In their vision, men and women sacrifice their strict focus on career for a short while to serve in public office. They continued to work in their home towns among their constituents, coming to the capital only once or twice a year to do the people’s business, and then returned home straightaway.
Imagine, no “ruling class,” no “pork,” no “career politicians”; corruption would be far less prevalent, if not, nonexistent. The wheeling and dealing of lobbyists would be, in effect, silenced by making never-ending campaigning obsolete. Think what our legislature could accomplish if it were not constantly pandering to lobbyists for campaign cash, and to constituents for votes in an upcoming election.
The political class eclipsed the boundaries of their offices long ago. The President, along with his staff and Cabinet, has good reason to live in Washington. Our Congressional and Senatorial representatives have abused the system for so long that it doesn’t even occur to us to question their practices. But it’s our business, and our call.
It’s no wonder that infidelity is prevalent and lobbyists have become such a force; politicians spend too much time away from their families and the communities they serve. Under the vision of the Founders, they would be too busy with their careers and neighborhoods to be hashing out deals over dinner and drinks, or having torrid affairs.
It would be a drastic change, one they wouldn’t particularly like, I’d imagine. No more jet setting around the country and the world on junkets, and no more huge expense accounts to cover the costs of living in two places. My, what a boring and menial lifestyle it would be if there was no longer a cash cow, or valid excuse to be globe-trotting day in and out.
Public service as intended, without frills, riches, or lifetime benefits would be a coup for the citizens of this country. Taking away the back room deals, corruption, and decadence, would be an impediment to temptation, possibly negating a considerable cache of in-closet skeletons, and making a run for office less of a liability and intrusion on a public servant’s family.
Many perks are given freely to our President, as well. We understand that the leader of the free world carries enormous responsibility, and we seek to give respite to that person and their family for their term in office, in thanks for the sacrifice and disruption of their lives.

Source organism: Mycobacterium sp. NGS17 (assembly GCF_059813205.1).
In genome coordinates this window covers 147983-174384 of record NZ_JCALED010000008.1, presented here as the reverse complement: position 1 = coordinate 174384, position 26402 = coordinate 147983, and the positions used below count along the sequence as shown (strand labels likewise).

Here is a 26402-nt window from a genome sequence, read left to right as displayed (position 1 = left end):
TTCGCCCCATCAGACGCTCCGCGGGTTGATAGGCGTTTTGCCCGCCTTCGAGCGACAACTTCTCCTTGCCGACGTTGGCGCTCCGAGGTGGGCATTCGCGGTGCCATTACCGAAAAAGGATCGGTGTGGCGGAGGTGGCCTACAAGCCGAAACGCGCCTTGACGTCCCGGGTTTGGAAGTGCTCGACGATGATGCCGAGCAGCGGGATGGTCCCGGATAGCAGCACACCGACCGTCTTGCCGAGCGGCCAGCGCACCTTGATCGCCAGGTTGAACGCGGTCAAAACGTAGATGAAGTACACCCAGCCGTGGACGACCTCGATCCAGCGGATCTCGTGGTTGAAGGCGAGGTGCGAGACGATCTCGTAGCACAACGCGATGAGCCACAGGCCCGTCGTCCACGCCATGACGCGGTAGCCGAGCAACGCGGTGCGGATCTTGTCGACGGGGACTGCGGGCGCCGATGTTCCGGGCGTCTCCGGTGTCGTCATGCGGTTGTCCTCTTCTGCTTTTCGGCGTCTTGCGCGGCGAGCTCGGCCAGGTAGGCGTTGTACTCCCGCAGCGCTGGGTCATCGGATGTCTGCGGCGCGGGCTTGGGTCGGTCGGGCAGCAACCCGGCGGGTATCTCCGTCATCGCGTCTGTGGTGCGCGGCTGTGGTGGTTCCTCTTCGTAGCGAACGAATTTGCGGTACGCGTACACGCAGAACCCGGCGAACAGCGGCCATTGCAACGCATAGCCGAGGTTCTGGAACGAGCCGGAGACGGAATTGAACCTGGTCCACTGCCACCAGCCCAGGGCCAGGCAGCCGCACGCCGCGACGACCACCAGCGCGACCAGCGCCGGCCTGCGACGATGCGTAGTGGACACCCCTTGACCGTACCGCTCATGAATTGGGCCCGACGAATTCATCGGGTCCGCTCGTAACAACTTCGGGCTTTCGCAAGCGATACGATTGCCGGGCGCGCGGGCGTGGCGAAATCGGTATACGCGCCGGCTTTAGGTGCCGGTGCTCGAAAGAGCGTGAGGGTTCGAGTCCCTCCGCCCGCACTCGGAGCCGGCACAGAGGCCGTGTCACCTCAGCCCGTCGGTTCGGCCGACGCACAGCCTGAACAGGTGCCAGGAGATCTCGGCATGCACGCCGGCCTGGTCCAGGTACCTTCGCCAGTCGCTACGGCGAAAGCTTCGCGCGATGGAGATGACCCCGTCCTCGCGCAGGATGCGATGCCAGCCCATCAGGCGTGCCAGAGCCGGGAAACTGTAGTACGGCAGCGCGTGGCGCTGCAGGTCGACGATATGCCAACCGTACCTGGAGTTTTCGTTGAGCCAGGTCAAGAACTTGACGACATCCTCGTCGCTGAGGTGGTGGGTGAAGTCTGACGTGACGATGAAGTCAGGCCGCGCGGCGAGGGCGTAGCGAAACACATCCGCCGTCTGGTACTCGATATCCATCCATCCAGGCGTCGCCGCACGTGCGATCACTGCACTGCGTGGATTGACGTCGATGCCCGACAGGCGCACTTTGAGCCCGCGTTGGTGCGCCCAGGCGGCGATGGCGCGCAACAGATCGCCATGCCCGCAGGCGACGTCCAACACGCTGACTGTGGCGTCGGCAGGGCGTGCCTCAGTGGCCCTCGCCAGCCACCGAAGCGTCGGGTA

It’s incumbent upon us to remember, however, that we elect a President, not a King. There have been many abuses of our generosity in years past, and it’s time we put some restrictions and boundaries in place to guard against such fraud. We are the boss in this scenario; the President works for us. There is no reason for our First Family’s lifestyle to be so exceedingly opulent comparatively to our own.
Historically, most of our Presidents have shown a proper restraint and gratitude for the benefits bestowed on them by the people. It’s shameful that we need to legislate barriers to abuse at the highest level of government. At a time when many are living in relative poverty, employment is down across many industries, and our national debt has reached historic levels, however, it is the right thing to do.
Our elected representatives have taken advantage at our expense for too long, just one of many issues that need to be addressed. They won’t give up their largesse voluntarily; we will have to demand that it be relinquished. We’ve been lazy with our government oversight and we’re paying a high price.
Were we to reform our expectations and curb the outrageous spending habits of our government officials, in a short while we would find greater enthusiasm and respect for the honor of public service and civic involvement. The pool of our peers who choose a short-term stint in office would grow, and we would select representatives from among our neighbors.
Additionally, the millions currently spent to continuously fly representatives back and forth from their homes to the Capitol, house, and pamper those who are supposed to be working for us, can be left in the pockets of hardworking taxpayers where it belongs.
This was the Founding Fathers’ vision: citizen representatives in Government — by, of, and for the people. This is our country, and we have every right to demand this of our legislative, judicial, and executive representatives.
As seen on Madison’s CPC.